Chbr ops: Medved' [The Bear] (after A.P. Chekhov), 1963; Predlozheniye [The Marriage Proposal] (after Chekhov), 1964

Vocal: 4 Ukrainian Songs, chorus, orch, 1959; From Japanese Haiku, T, pic, bn, xyl, 1964, rev. 1975; Pastels (P. Tychyna), S, vn, va, vc, db, 1964, rev. 1975; La mer (melodrama, after St John Perse), spkr, 2 choruses, org, orch, 1964–70; Epitaph for Rainer Maria Rilke, S, hp, cel, gui, chimes, 1965, rev. 1975; Marginalien zu Heissenbuettel (H. Heissenbuettel), spkr, 2 tpt, trbn, 1 perc, 1967, rev. 1975; Kogda [When] (introduction and 9 miniatures, V. Khlebnikov), Mez, cl, vn/va, perc, pf, str, 1987; Temnere mortem (cant., after H. Skovoroda), chbr chorus, 1991; Peredvistia svitla [Omen of Light] (6 poems, V. Barka), S, cl, vn, pf/synth, 1992; I bude tak [And it Will Be] (8 poems, M. Vorobyov), Mez, cl, vn, perc, pf/synth, 1993

Inst: Sonata, vn, 1959; 5 Character Pieces, pf, 1962; 4 Two-Pt Inventions, pf, 1962; Costanti [Constants], vn, 6 perc, 4 pf, 1964, rev. 1966; Microstructures, ob, 1964, rev. 1975; Trio, vn, db, pf, 1964, rev. 1975; 4 Inventions, chbr orch, 1965 [arr. of pf inventions]; A Little Chbr Music no.1, 15 str, 1966; Homoeomorphia I–II, pf, 1968; Homoeomorphia III, 2 pf, 1969; Vizerunky [Ornamentations], ob, va, hp/gui, 1969, rev. 1981; Homoeomorphia IV, orch, 1970; A Little Chbr Music no.2, ob, hp, 12 str, 1971; 2 Pieces, str, 1972; Bucolic Strophes, org, 1975; On St John's Eve, sym. legend, orch, 1976 [after N.V. Gogol]; Conc. misterioso, 9 insts, 1977; Concorsuono, hn, 1977; Homages, gui, 1981; Night Blues, gui, 1981; Für Elise zur Erinnerung [Keepsake for Elissa], pf, 1988; Hlas I, vc, 1990; Vorzel, sym. elegy, 3 orch groups, 1992; Hlas II, b cl, 1994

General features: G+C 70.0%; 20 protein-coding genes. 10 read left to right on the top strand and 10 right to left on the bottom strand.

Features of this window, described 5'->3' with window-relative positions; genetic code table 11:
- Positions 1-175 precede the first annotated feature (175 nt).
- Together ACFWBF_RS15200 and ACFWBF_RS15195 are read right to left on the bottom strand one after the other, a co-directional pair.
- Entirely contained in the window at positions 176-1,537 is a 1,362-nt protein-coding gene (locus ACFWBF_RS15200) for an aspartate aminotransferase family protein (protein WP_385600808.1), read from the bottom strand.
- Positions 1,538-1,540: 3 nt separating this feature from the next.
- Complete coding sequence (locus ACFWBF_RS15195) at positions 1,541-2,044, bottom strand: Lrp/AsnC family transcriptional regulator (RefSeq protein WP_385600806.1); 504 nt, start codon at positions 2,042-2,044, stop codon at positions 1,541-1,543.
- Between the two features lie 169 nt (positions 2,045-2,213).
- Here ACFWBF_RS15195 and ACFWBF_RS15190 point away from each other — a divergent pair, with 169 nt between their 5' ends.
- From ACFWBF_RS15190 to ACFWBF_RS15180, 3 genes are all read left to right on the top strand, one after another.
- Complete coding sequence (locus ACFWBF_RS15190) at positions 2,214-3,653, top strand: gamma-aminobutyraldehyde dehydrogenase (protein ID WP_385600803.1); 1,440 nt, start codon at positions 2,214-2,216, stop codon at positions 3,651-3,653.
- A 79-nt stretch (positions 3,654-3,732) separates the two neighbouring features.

Film scores


CC1 (G. McBurney)

V. Baley: ‘Die Avantgarde von Kiew: ein Retrospektive auf halbem Weg’, Melos/NZM, ii (1976), 185–92

V. Tsenova and V. Barsky, ed.: Muzïka s bïvshego SSSR [Music from the former USSR] (Moscow, 1994)